In a 2004, USA Today article, Catherine Verfaillie, a prominent adult stem cell researcher from the University of Minnesota states there may have been possible false optimism of initial adult stem cell reports with consideration of embryonic stem cells being the ‘gold standard’ for flexibility. She also indicated that she and most researchers would prefer to study both kinds of cells (Vergano, 2004). In two short years stem cell research has generated scientific excitement with the discovery of adult stem cells found in more tissues than once thought possible (NIH, 2006).

Several scientific resources indicate there are recent breakthroughs happening with adult stem cells. Initially thought impossible, some of these cells seem to be capable of developing from one tissue type into cells of another tissue type. No adult cells, however, have been found to have the capacity of embryonic stem cells in their ability to specialize into all other cells. With knowledge of both embryonic and adult stem cells, we are continuing to make new discoveries, clearly indicating that they both go hand in hand, each benefiting from the other.
The discovery of embryonic stem cell (ESC) isolation and research can be credited to pioneering efforts of Dr. James A. Thomson at the University of Wisconsin School of Medicine and Public Health. Dr. Thomson has been the team director of those who worked to discover the isolation of embryonic stem cells lines of a non-human primate in 1995. Subsequently, his team’s work also led to the discovery of human embryonic stem cell line isolation in 1998 using frozen embryos (Thomson lab website:
“Once a stem cell line is established from a cell in the body, it is essentially immortal, no matter how it was derived. That is, the researcher using the line will not have to go through the rigorous procedure necessary to isolate stem cells again. Once established, a cell line can be grown in the laboratory indefinitely and cells may be frozen for storage or distribution to other researchers.” (NIH, 2006)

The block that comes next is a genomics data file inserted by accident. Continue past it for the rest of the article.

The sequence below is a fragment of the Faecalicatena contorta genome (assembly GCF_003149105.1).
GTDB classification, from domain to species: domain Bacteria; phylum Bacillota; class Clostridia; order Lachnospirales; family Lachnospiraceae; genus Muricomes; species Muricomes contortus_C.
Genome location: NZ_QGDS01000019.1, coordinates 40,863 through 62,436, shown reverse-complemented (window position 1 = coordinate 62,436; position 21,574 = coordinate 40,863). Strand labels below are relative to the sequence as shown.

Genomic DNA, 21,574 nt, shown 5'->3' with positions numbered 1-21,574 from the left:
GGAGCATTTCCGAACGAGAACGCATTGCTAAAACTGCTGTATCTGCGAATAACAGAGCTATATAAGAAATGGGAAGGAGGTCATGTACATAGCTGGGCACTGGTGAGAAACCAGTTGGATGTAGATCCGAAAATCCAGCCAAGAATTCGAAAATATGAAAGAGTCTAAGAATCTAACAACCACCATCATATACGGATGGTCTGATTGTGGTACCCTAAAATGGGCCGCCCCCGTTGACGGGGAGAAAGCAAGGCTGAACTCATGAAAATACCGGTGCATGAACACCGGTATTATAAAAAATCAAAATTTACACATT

This is all well and good, however there is a problem or two. Only currently established ESC lines are approved for federal funding, which are few in comparison to the potential number that exist. By using these lines over and over again, the quality of the culture media and cells seems to be questioned. The process of deriving new lines is very time consuming and very expensive with private sector funding unable to support.
Embryonic stem cells are even more unique in their potential, yet undiscovered abilities. They are blood cells not yet having a specific home in the human body at their primitive level of development. They are termed pluripotent. This means they have the potential to become any specialized cell layer of tissue, however they do not have the possibility of becoming a human being.

Embryonic stem cells are grown in laboratories for months without differentiation or specialization. These cells are gathered for research from excess in-vitro fertilized embryos that would otherwise be discarded after 5 days of gestation. This is when cellular formation is only a few cells, under one hundred in number, and is considered a blastocyte. To put this into perspective, this represents a fertilized egg traveling through the woman’s fallopian tube, but not yet at the implantation stage of pregnancy. “By adding or subtracting out certain proteins to the stem cells collected, scientists can coax the cells to develop into ones of heart muscle, bone, nerve, or other tissue cells”(Boyle, 2005).